HULL, Wis. — Investigators in central Wisconsin have given new attention to the 2006 death of a pharmacist found in his home with two gunshot wounds to his chest.

Two detectives have been newly assigned to 58-year-old Ken Juedes’ fatal shooting, the Marshfield News-Herald (http://mnhne.ws/2cbVahz ) reported.

A Marathon County detective will spend about 30 hours a week devoted to solving the case, and another detective will investigate the case part time.

Marathon County Detective Greg Bean has been involved with investigating the death since Juedes’ widow, Cindy Schulz-Juedes, found him in their home in the town of Hull on Aug. 30, 2006. He said investigators have recently updated their plan of action in a new bid to close the case.

Bean said investigators are hoping for a statement or piece of evidence that will help solve the case.

Juedes’ brother, Donald Juedes Allen, said his family receives updates from investigators about every two months.

“They have done a Herculean job (investigating this case),” Allen said. “They have spent hours and hours on this case, and they have several boxes of files. The problem is much of the evidence is circumstantial.”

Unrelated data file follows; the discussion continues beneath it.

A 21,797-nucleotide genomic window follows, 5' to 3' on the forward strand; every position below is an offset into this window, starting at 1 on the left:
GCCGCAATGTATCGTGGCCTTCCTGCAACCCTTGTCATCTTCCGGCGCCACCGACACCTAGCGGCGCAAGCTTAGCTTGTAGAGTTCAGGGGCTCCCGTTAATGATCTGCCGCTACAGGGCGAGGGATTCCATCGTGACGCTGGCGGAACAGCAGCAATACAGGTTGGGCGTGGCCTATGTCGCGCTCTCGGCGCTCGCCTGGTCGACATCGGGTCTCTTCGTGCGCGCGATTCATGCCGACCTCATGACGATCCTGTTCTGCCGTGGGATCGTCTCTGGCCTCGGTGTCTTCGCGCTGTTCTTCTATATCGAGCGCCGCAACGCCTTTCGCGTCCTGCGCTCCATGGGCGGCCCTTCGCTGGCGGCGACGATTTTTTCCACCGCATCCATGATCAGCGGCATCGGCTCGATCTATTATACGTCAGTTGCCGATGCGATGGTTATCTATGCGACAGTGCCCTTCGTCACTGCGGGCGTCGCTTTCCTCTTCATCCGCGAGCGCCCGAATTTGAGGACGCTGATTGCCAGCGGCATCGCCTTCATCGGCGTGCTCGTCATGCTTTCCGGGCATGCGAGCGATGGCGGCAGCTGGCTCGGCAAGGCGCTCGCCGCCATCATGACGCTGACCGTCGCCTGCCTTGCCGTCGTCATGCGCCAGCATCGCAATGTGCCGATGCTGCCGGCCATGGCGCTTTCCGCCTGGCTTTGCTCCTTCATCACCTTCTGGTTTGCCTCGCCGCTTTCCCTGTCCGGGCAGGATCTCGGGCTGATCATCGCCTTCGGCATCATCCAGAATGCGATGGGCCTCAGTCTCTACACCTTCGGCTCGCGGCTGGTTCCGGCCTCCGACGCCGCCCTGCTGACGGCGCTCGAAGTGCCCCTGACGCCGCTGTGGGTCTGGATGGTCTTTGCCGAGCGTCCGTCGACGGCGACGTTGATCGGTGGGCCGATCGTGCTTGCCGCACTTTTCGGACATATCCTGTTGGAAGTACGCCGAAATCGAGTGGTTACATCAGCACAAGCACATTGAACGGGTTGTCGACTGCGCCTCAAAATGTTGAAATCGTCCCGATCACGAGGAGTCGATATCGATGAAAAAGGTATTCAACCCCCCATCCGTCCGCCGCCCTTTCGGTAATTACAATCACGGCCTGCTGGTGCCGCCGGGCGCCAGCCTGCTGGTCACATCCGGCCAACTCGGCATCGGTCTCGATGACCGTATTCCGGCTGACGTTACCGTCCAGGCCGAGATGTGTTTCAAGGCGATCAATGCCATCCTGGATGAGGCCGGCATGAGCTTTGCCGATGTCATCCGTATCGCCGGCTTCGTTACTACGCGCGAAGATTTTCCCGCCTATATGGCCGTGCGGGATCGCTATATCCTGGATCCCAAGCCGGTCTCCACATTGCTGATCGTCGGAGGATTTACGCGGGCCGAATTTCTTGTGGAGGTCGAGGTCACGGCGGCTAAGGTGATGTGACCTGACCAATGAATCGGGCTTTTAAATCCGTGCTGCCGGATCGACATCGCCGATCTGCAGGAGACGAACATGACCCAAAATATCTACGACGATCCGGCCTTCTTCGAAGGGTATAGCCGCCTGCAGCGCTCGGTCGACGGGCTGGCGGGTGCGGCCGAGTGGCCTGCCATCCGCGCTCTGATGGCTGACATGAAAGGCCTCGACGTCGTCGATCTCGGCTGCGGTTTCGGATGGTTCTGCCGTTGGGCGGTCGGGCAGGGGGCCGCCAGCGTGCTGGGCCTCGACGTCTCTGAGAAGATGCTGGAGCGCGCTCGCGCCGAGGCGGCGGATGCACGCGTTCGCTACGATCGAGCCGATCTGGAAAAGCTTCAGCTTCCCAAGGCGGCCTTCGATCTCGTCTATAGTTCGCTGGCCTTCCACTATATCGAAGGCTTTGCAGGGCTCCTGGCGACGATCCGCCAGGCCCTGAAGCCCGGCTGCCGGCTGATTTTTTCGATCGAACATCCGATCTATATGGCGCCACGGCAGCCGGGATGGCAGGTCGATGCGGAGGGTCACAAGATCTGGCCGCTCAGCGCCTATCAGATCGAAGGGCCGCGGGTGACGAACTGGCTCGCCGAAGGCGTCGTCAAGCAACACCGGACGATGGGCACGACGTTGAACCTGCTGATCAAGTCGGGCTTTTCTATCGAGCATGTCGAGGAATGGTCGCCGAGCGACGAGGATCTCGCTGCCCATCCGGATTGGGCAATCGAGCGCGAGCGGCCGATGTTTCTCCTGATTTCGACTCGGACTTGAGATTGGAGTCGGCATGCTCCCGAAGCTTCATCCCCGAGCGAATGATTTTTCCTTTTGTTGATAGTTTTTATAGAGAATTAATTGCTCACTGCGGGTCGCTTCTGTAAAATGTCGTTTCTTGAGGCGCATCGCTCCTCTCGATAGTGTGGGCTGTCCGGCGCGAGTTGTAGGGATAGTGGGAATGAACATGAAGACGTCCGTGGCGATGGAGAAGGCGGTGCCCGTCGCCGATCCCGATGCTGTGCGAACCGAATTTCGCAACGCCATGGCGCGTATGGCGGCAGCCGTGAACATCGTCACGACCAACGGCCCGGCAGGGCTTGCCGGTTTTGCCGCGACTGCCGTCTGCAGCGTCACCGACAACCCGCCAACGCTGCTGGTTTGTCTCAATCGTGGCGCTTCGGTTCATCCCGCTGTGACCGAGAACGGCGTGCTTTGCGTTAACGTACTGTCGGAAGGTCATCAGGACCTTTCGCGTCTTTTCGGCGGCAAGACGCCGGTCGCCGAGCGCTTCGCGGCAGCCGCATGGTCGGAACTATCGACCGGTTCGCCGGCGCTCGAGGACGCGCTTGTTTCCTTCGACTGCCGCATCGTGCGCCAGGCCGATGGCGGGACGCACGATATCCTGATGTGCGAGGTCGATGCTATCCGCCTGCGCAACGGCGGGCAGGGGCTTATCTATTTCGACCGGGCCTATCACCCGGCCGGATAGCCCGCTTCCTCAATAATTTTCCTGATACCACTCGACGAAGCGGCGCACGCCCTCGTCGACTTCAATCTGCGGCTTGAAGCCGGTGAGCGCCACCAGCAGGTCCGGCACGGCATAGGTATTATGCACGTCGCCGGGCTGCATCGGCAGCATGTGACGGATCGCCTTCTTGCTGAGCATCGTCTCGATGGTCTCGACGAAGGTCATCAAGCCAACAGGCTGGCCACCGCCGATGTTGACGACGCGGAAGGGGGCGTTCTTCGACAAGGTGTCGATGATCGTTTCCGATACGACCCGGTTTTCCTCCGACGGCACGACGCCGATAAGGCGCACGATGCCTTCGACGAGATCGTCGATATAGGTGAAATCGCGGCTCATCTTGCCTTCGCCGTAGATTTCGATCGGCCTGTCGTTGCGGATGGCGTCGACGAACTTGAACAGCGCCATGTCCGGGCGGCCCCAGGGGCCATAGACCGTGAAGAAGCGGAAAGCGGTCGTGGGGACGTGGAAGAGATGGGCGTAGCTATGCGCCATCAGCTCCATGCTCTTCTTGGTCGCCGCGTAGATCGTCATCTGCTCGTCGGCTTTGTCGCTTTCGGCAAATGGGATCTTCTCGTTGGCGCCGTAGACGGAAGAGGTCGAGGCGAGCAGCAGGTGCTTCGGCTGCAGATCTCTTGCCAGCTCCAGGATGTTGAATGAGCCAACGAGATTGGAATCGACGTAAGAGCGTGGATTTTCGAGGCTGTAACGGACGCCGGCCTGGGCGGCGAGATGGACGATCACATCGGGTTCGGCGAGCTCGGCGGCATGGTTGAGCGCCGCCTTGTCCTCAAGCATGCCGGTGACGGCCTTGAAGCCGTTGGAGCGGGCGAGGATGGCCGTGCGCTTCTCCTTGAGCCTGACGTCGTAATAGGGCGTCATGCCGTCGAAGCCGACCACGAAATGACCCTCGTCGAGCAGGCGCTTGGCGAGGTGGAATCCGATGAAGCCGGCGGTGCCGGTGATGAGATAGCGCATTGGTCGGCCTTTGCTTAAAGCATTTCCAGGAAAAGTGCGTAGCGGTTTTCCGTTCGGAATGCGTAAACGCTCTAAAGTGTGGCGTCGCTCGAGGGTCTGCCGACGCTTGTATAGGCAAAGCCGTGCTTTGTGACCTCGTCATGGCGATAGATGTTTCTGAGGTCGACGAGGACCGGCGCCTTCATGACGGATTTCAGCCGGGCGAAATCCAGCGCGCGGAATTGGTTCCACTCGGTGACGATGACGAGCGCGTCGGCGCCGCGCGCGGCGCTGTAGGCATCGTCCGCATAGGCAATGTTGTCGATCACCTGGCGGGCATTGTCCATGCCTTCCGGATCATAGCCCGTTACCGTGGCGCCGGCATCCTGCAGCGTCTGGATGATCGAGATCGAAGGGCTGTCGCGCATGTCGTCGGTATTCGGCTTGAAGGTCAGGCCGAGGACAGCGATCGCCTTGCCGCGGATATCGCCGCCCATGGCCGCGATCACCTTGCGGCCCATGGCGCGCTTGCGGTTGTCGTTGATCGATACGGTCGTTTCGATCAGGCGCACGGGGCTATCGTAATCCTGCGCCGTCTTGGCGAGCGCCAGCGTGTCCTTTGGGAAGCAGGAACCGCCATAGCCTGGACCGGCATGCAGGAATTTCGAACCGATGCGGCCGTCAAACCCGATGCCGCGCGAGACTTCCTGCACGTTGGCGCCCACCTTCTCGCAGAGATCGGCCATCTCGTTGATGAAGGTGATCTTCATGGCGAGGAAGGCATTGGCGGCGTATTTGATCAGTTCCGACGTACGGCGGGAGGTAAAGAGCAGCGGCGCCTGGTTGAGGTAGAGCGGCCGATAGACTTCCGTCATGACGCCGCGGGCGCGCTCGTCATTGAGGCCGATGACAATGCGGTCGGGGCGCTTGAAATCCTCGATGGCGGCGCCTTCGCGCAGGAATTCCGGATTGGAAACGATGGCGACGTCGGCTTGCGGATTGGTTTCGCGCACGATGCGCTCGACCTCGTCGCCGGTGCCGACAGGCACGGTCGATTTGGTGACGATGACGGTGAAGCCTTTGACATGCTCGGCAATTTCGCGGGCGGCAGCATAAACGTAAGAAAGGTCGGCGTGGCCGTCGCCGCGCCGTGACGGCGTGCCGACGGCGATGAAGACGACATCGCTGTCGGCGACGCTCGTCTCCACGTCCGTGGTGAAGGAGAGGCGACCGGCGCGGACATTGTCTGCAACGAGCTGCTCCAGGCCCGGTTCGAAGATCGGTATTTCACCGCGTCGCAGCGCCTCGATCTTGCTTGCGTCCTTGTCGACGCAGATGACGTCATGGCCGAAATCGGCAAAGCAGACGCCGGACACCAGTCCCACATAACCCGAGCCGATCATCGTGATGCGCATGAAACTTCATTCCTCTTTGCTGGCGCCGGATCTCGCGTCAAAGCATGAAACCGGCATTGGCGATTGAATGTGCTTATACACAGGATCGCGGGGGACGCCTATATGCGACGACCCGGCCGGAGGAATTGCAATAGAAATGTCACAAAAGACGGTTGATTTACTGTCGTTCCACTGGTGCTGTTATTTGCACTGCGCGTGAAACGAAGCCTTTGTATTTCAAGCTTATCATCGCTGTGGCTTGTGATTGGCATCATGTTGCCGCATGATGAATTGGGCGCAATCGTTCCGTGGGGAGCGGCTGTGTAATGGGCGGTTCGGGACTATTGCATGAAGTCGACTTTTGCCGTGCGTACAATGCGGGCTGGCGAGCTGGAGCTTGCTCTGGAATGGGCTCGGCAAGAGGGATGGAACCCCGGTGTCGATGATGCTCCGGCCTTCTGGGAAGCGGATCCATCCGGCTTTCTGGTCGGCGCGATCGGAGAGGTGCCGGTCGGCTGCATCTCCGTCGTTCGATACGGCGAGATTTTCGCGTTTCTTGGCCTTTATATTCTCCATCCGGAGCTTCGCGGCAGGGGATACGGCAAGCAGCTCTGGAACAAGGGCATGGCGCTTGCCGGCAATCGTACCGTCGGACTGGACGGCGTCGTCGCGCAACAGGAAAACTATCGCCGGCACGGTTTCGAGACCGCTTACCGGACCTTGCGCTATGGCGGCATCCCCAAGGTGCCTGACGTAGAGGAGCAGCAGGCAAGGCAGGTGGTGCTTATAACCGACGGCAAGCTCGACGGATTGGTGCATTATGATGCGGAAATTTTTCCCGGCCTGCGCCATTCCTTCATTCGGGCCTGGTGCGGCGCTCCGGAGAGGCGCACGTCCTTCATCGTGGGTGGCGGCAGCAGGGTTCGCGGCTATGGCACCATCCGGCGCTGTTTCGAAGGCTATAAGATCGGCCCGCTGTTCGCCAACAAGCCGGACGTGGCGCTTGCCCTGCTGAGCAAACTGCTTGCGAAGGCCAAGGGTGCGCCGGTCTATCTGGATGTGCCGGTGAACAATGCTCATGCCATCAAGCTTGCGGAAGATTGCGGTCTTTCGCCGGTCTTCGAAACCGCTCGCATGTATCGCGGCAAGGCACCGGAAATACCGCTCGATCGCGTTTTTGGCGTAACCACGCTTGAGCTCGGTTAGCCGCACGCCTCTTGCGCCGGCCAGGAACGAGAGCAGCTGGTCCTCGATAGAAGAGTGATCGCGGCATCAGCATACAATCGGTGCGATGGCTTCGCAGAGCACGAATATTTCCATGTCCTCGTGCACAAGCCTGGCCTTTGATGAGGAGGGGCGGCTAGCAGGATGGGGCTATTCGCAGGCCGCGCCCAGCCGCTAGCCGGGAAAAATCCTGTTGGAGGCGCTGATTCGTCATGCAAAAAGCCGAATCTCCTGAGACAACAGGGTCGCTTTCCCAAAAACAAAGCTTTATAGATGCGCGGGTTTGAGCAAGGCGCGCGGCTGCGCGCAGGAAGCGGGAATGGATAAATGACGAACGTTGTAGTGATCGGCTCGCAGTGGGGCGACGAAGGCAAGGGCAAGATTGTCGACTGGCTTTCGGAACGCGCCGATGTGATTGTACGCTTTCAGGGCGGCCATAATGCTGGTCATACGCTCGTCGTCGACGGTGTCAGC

Bean said investigators haven’t talked to Schulz-Juedes in several years, and that she has never asked investigators for an update.

Schulz-Juedes said Monday that she was aware it was the 10-year anniversary of her husband’s death, but that she wasn’t interested in commenting further.

“I don’t feel I am a person of interest in my husband’s death,” Schulz-Juedes said to the Wausau Daily Herald in 2013. “Most of the money went to the kids. Moneywise, my husband and I together would have earned more in two years than I ever would have gotten from his death, and I still would have had my husband.”

Allen said he hopes Marathon County assistant district attorney Theresa Wetzsteonwill be willing to prosecute the case. Wetzsteonwill is running unopposed for district attorney this fall and is expected to be sworn in Jan. 3.


Information from: News-Herald Media, http://www.marshfieldnewsherald.com

VIAThe Associated Press
SHARE
The AP is one of the largest and most trusted sources of independent newsgathering. AP is neither privately owned nor government-funded; instead, as a not-for-profit news cooperative owned by its American newspaper and broadcast members, it can maintain its single-minded focus on newsgathering and its commitment to the highest standards of objective, accurate journalism.